• Primality tests (Fermat.s test, Miller-Rabin test, AKS test)
      • Generating probable prime numbers
      • Generating provable prime numbers
    • Wk 9: Public Key Cryptography
      • Number-theoretic Reference Problems (HAC Ch 3)
        • Integer factorization
        • RSA problem
        • Diffie-Hellman problem
        • Square root modulo n problem
        • Discrete logarithm problem
      • Public-key Encryption (HAC Ch 8)
        • Chinese remainder theorem and residue number system
        • RSA public-key encryption
        • Diffie-Hellman key exchange
        • ElGamal public-key encryption
        • Rabin public-key encryption
    • Wk 10: Pseudorandom Generators and Stream Ciphers
      • Pseudorandom Bits and Sequences (HAC Ch 5)
        • Normal and Chi-square distributions
        • Five basic statistical tests for randomness
        • Cryptographically secure pseudorandom bit generators
      • Stream Ciphers (HAC Ch 6)
        • LFSR (Linear Feedback Shift Register)
        • Non-linear FSR
        • Stream ciphers based on LFSR
        • RC4
    • Wk 11: Hash Functions and Digital Signatures
      • Hash Functions and Data Integrity (HAC Ch 9)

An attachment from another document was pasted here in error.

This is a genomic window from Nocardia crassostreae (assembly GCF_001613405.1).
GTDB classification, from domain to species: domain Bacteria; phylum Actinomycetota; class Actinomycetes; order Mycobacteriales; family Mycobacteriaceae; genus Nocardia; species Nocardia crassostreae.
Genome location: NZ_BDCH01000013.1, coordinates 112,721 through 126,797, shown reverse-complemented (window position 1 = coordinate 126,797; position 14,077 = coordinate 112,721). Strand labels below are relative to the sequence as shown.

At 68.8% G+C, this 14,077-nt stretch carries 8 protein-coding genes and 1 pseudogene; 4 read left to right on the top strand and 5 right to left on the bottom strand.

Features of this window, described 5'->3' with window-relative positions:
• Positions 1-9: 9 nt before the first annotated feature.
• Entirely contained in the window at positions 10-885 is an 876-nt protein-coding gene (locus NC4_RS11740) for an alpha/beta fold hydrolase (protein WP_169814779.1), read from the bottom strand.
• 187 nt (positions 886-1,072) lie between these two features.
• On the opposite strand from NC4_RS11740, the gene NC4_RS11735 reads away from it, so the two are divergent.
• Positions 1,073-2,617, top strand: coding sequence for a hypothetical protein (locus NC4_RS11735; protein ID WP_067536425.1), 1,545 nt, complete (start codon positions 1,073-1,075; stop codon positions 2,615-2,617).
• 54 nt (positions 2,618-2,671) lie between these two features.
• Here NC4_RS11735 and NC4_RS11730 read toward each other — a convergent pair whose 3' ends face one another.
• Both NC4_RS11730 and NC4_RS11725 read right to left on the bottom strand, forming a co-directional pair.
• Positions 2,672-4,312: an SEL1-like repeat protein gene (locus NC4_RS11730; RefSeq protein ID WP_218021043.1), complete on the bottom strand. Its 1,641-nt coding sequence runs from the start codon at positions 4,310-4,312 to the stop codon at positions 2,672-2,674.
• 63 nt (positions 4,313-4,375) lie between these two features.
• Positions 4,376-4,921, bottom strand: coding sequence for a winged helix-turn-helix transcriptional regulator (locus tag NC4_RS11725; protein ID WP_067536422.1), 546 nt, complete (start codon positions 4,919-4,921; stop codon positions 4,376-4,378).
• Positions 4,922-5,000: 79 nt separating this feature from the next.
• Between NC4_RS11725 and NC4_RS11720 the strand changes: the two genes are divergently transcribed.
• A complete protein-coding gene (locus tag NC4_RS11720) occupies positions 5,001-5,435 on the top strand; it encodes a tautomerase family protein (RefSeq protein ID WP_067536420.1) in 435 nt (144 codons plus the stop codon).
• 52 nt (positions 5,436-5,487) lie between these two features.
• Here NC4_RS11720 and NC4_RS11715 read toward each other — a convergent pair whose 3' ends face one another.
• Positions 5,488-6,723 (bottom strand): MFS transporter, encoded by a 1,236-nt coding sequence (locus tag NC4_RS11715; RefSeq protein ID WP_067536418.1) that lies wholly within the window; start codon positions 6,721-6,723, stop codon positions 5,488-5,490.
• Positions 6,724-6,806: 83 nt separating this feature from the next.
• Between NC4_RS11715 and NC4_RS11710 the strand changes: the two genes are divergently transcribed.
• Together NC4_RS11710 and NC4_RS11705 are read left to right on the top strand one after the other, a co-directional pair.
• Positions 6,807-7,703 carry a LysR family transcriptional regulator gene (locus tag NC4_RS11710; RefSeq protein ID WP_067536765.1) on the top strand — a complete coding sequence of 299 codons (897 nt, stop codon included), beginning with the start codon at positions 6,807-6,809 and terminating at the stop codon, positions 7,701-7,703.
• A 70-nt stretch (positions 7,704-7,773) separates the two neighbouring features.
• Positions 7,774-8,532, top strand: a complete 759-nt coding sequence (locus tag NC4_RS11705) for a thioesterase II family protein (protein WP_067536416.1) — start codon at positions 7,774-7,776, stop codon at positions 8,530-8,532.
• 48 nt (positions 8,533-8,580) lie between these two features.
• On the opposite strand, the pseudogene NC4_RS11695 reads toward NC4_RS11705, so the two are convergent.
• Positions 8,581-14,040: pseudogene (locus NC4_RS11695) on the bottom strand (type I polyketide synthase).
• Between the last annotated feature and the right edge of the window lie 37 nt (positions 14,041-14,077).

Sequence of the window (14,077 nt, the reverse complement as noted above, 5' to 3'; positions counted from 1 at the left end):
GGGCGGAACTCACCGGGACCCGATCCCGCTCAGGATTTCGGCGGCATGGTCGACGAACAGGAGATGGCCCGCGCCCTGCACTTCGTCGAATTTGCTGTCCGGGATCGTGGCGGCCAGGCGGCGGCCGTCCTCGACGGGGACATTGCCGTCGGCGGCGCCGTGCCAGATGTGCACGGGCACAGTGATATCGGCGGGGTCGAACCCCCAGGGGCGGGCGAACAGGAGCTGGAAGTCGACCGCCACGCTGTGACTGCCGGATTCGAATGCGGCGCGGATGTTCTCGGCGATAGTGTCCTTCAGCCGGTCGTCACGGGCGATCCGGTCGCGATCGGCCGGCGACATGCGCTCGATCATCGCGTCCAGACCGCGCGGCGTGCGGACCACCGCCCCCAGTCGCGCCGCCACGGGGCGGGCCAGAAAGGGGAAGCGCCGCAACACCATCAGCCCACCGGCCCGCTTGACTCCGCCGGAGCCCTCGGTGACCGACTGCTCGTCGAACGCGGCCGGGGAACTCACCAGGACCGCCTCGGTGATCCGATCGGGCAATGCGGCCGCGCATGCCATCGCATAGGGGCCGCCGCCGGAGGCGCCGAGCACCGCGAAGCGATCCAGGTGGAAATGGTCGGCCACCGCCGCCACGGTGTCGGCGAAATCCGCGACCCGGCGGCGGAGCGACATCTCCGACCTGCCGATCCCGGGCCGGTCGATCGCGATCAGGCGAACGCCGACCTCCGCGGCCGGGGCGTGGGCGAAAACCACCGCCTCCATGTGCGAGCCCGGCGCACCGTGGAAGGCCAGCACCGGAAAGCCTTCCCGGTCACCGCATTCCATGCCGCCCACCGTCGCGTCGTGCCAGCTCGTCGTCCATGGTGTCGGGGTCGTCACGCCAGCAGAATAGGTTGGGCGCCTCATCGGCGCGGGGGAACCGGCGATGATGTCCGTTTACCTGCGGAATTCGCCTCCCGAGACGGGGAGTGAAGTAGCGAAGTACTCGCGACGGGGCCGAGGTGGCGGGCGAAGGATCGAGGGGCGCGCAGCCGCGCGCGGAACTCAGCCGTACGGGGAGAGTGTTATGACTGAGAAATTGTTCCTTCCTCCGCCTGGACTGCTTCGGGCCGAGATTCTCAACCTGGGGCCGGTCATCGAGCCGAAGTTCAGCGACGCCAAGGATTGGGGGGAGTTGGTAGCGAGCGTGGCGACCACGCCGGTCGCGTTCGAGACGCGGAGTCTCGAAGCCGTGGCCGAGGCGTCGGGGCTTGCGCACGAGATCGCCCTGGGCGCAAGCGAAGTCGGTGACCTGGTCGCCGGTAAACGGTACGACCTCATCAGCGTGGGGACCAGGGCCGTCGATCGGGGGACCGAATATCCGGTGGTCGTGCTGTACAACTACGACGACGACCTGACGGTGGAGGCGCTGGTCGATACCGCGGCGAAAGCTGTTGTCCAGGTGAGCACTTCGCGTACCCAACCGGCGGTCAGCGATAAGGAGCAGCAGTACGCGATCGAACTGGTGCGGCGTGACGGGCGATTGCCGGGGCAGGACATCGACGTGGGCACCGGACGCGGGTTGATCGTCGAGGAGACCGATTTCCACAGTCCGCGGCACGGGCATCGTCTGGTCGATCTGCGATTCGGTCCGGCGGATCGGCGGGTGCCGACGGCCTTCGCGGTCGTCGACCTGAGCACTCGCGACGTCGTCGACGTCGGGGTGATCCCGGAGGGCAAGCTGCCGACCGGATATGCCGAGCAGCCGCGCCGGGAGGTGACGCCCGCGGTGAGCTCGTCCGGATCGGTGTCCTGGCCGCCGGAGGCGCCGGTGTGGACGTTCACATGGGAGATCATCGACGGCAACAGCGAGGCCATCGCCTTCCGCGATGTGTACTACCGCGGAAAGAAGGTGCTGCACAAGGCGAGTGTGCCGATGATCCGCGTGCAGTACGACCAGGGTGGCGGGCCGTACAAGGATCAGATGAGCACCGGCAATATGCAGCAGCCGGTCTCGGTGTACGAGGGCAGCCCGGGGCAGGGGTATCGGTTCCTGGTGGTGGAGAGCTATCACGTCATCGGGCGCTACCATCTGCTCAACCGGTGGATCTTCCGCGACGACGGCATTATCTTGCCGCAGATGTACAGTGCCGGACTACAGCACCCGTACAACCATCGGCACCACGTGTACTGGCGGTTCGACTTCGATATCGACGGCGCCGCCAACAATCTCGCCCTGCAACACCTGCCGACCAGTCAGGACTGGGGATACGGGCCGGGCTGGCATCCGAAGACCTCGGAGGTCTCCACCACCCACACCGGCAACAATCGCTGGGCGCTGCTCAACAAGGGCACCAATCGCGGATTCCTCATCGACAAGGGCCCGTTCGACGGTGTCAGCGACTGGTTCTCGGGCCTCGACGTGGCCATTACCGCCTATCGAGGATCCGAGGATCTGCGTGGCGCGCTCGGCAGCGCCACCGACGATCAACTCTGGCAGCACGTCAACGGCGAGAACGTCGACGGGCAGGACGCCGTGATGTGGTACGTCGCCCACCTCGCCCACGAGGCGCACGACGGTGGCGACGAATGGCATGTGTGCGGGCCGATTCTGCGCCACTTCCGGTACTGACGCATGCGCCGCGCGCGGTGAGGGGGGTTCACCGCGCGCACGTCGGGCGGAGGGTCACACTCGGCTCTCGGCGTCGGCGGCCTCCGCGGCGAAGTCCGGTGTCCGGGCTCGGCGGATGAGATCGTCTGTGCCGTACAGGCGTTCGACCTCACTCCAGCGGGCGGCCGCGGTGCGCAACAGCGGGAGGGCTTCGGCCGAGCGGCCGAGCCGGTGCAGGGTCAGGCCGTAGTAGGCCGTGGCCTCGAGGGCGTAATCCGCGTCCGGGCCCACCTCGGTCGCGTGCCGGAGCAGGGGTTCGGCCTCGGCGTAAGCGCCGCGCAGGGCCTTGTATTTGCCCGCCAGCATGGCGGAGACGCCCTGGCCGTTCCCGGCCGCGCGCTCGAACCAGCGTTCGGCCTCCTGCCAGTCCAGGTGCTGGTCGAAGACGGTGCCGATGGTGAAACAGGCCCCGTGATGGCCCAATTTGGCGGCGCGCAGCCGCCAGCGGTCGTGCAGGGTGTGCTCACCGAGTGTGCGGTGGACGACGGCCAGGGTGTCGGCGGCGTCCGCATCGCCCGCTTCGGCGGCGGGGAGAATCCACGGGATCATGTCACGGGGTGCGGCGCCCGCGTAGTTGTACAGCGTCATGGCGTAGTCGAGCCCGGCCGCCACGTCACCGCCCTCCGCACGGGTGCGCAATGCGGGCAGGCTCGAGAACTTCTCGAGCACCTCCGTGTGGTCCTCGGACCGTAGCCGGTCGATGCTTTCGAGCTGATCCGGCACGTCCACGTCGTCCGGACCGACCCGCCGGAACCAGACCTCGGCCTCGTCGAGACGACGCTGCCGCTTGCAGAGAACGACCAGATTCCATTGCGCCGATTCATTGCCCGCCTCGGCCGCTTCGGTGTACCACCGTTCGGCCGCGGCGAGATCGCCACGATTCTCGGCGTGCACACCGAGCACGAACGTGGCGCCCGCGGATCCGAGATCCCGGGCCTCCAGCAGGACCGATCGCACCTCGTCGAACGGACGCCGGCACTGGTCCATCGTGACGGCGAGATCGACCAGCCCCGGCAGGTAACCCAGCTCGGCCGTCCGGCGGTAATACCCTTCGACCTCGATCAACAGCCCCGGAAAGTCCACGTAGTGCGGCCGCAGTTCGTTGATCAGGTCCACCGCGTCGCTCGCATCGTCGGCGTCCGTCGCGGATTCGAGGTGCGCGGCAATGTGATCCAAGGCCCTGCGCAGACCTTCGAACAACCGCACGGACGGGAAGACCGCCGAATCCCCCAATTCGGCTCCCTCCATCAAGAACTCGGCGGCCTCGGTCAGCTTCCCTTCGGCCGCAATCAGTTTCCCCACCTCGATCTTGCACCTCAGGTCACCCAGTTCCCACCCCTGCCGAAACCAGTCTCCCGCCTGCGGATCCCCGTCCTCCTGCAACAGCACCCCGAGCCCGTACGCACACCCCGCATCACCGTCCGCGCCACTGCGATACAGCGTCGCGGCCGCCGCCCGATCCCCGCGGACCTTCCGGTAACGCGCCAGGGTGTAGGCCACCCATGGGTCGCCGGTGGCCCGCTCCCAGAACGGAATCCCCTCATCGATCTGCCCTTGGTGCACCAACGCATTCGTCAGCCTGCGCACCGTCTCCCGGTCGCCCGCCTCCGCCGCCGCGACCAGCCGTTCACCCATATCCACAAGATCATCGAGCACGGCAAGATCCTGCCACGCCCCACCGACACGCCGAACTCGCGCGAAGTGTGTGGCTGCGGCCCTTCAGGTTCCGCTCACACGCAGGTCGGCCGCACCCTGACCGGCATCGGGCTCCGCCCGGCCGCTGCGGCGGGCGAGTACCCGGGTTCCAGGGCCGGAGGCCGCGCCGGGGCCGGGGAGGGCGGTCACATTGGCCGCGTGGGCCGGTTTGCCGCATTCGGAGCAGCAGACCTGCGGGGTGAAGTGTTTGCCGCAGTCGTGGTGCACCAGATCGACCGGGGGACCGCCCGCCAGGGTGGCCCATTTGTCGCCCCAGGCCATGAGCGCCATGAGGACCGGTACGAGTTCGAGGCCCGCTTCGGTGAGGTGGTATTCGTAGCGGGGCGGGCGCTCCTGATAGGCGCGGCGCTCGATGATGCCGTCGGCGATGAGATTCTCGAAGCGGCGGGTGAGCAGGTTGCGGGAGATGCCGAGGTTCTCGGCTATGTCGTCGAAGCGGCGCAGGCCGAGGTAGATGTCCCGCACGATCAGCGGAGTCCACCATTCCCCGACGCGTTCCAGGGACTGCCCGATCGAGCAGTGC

• MAC (message authentication code)
        • MDC (modification detection code)
        • OWHF (one-way hash function)
        • CRHF (collision resistant hash function)
        • Yuval.s birthday attack
        • Breaking of hash functions
      • Digital Signatures (HAC Ch 11)
        • RSA signature scheme
        • Fiat-Shamir signature scheme
        • ElGamal signature scheme
        • One-time signature schemes
    • Wk 12: Authentication & Key Management (HAC Ch 10, 12, 13)
    • Wk 13-15: Cryptographic Protocols
      • Basic cryptographic protocols (AC Ch 3)
      • Intermediate cryptographic protocols (AC Ch 4)
      • Advanced cryptographic protocols (AC Ch 5)
      • Esoteric cryptographic protocols (AC Ch 6)
    Homework Assignments
    There will be 6-8 homework assignments consisting of small programming assignments.
    A midterm and a final examination will be given. The dates for these exams are posted near the top of the class home page. Any scheduling conflicts regarding the midterm exam date must be resolved with the instructor at least one week before the exam date. The date of the final examination is firm and cannot be changed.

    Exam Frequently Asked Questions

    I often get questions such as (1) can I get a copy of an old exam and (2) what types of questions should I expect? The answer to question (1) is "no". I'm sorry, but I do not give out old exams. That's just my policy. The answer to question (2) is the following.

    There are two types of exam questions that I usually ask. The first type is numerical and you need to calculate something (usually arithematics with small integers). I have provided some practice problems for the midterm exam and some practice problems for the final exam (access restricted for both). In general, you need to show your work so I know how you got your answers. If you just give a numerical answer without any justification, you may not get any credit.